U.S. Rep. Jesse Jackson Jr. (D-Ill.) has had a rough week -- and the negative attention is apparently causing his doctors to recommend the congressman's return to the Mayo Clinic.

According to the Chicago Sun-Times' Michael Sneed, Jackson may be heading back to Mayo. Jackson, according to Sneed's source, "is finding it difficult to continue his treatment because the press is staking out his home and making access to his doctor, who is within a short walking distance from his home, incredibly hard."

The Chicago Democrat disappeared from the public eye over four months ago before going on an extended medical leave to receive treatment for bipolar disorder and related depression and gastrointestinal issues. Jackson returned to his D.C. home from the clinic early last month and, according to a Gawker report, was recently spotted drinking at a bar near his home on two separate occasions.

Aside from telling a reporter with The Daily last week that he is "not well" and continues to see his doctor twice daily, Jackson has not spoken publicly about his condition or when he plans to return to work in Washington.

Jackson remains on the Nov. 6 ballot and appears to be a shoo-in for re-election, even though he has not campaigned publicly. Nevertheless, according to an NBC Chicago report, his campaign has spent $1 million since 2011, nearly the same amount as U.S. Rep. Judy Biggert, who is in the midst of a heated race. CBS Chicago reports that $110,099 has been spent by Jackson's campaign since the congressman's leave began on June 10.

Among the Jackson campaign's expenditures, according to NBC, are fees paid to a political consulting firm owned by his wife, Chicago Alderman Sandi Jackson. Though the payments are legal, they "raise ethical questions," the Better Government Association's Andy Shaw told the station.

Jackson's silence has continued in the face of a new federal investigation into "suspicious activity" concerning the congressman's campaign finances. According to the Chicago Tribune, the Federal Bureau of Investigation is looking into $8,000 Jackson's campaign spent on office furniture from a suburban furniture company in September 2010.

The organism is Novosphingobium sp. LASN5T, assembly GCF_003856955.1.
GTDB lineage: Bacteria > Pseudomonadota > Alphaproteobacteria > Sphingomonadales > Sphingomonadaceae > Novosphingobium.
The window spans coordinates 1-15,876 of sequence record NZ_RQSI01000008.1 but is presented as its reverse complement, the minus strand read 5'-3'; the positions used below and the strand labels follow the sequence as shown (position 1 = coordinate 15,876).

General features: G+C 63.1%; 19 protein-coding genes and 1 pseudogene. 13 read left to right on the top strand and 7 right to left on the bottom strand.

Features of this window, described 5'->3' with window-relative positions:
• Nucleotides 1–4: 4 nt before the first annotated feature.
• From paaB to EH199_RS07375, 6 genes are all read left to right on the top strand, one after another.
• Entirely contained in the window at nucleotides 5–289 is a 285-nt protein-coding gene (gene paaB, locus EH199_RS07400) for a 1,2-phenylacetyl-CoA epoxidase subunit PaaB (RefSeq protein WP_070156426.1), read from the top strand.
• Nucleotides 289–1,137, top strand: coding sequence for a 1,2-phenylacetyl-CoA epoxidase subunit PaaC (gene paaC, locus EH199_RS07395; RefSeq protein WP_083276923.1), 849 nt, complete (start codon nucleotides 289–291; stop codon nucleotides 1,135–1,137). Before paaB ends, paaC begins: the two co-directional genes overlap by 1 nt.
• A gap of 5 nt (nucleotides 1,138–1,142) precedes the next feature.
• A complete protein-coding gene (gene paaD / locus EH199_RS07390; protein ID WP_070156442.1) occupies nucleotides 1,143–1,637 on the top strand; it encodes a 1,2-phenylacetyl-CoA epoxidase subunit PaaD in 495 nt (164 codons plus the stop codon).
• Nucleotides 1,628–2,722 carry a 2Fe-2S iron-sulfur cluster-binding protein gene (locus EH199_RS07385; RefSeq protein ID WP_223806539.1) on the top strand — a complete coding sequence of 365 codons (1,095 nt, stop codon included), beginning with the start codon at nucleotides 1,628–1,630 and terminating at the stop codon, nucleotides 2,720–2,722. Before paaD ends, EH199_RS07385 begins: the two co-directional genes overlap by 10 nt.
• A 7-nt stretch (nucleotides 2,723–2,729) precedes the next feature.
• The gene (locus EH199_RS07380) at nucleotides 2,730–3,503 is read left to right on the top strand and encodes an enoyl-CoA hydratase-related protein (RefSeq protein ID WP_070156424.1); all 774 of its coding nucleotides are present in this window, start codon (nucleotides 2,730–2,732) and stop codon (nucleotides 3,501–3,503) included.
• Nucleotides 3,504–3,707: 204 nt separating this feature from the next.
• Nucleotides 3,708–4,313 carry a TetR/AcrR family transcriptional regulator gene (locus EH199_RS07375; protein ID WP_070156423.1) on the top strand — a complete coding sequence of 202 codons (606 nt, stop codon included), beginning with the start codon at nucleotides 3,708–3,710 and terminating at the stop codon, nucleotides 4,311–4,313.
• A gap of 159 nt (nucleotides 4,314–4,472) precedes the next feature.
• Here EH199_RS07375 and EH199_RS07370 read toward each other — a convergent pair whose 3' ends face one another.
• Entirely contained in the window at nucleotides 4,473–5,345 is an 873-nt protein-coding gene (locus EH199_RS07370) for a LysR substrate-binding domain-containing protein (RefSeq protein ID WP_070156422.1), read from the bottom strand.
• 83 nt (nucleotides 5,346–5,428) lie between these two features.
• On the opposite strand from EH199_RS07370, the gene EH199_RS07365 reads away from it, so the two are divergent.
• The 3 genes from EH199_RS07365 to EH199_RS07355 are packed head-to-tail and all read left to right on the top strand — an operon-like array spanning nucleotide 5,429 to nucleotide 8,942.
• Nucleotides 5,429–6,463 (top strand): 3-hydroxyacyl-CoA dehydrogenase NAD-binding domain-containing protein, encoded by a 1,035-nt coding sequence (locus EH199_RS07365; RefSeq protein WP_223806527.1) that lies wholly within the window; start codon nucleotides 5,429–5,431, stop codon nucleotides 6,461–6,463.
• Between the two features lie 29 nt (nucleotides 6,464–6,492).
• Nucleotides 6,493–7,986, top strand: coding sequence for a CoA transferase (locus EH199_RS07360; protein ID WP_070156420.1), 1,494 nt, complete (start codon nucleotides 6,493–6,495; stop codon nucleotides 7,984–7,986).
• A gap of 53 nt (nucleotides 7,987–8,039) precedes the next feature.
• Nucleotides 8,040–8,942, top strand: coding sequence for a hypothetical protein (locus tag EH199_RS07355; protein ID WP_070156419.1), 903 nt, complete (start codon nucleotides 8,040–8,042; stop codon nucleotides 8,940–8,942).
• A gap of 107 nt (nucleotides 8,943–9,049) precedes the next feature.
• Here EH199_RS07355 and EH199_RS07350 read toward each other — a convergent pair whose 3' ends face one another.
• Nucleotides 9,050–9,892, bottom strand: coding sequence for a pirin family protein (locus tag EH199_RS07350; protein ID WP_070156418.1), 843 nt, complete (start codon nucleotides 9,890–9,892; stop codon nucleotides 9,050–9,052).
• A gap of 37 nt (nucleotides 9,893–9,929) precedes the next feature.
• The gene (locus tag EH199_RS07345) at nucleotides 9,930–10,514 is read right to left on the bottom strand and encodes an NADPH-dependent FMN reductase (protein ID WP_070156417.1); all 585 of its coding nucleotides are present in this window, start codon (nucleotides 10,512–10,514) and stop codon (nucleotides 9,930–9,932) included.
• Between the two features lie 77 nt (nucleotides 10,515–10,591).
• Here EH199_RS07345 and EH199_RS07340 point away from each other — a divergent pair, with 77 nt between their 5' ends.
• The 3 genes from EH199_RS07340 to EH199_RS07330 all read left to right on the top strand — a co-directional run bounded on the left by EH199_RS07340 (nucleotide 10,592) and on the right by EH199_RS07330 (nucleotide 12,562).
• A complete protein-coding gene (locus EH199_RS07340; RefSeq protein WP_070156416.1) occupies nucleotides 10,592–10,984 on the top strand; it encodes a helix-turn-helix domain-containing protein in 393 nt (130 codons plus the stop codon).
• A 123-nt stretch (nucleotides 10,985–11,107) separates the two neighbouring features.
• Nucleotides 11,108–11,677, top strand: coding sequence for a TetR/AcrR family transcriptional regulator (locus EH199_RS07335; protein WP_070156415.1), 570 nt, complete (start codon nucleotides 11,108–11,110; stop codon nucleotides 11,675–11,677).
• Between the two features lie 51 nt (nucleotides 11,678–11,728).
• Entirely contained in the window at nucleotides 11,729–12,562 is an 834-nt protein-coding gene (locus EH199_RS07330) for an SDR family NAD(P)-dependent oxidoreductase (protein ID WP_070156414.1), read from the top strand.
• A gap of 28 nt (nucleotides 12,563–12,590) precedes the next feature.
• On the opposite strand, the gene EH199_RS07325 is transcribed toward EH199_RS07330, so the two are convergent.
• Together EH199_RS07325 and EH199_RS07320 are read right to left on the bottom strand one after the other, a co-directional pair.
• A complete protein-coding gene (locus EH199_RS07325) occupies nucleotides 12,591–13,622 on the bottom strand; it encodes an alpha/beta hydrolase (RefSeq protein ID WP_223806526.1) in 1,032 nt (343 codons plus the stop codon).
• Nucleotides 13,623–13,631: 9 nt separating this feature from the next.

The new federal probe, which began shortly before the congressman went on leave, is unrelated to an ongoing "pay-to-play" ethics investigation concerning whether Jackson was aware of efforts to raise money for imprisoned former Gov. Rod Blagojevich in exchange for his appointment to the Senate in 2008.

Earlier on HuffPost:

Loading Slideshow...
  • Jesse Jackson Jr.

    FILE - In this March 21, 2010 file photo, Rep. Jesse Jackson, Jr., D-Ill., uses his PDA to photograph demonstrators outside on the U.S. Capitol as the House prepares to vote on health care reform in Washington. When Jackson disappeared on a mysterious medical leave in June 2012, it took weeks for anyone in Washington to notice. Jackson has never lived up to the high expectations on the national stage.

  • Jesse Jackson, Jr.

    FILE - In this Jan. 5, 2011 file photo, Rep. Jesse Jackson, Jr., D-Ill., is pictured before a ceremonial swearing in of the Congressional Black Caucus on Capitol Hill in Washington.

  • Jesse Jackson Jr.

    FILE - In this May 16, 2011 file photo, U.S. Rep. Jesse Jackson Jr. attends ceremonies for Chicago Mayor-elect Rahm Emanuel in Chicago. (AP Photo/Charles Rex Arbogast, File)

  • Jesse Jackson Jr.

    FILE - In this Tuesday, March 20, 2012 file photo, U.S. Rep. Jesse Jackson Jr., D-Ill., thanks supporters at his election night party in Chicago. Jackson's office announced Monday, June 25, 2012 in a news release that the congressman has been on a medical leave of absence since June 10 and is being treated for exhaustion. (AP Photo/M. Spencer Green, File)

  • Jesse Jackson Jr., Sandi Jackson

    U.S. Rep. Jesse Jackson Jr., D-Ill., and his wife Chicago Alderman Sandi Jackson, thank family members at his election night party Tuesday, March 20, 2012, in Chicago after his Democratic primary win over challenger, former Rep. Debbie Halvorson, in the Illinois' 2nd District. (AP Photo/M. Spencer Green)

  • Jesse Jackson Jr., Sandi Jackson

    U.S. Rep. Jesse Jackson Jr., D-Ill., and his wife Chicago Alderman Sandi Jackson, embrace at his election night party Tuesday, March 20, 2012, in Chicago after his Democratic primary win over challenger, former Rep. Debbie Halvorson, in the Illinois' 2nd District. (AP Photo/M. Spencer Green)

  • Timothy Geithner, Jesse Jackson Jr.

    Treasury Secretary Timothy Geithner, right, declines an offer by U.S. Rep Jesse Jackson Jr., D-Ill., to talk to reporters during a tour of the Ford Motor Company Stamping Plant in Chicago Heights, Ill., Wednesday, April 4, 2012. (AP Photo/Charles Rex Arbogast)

  • U.S. Rep. Jesse Jackson Jr., Sandi Jackson

    U.S. Rep. Jesse Jackson Jr. and his wife, Chicago Alderman Sandi Jackson, ask each other for their support and votes as they arrive at a polling station for early voting, Friday, March 9, 2012, in Chicago. (AP Photo/M. Spencer Green)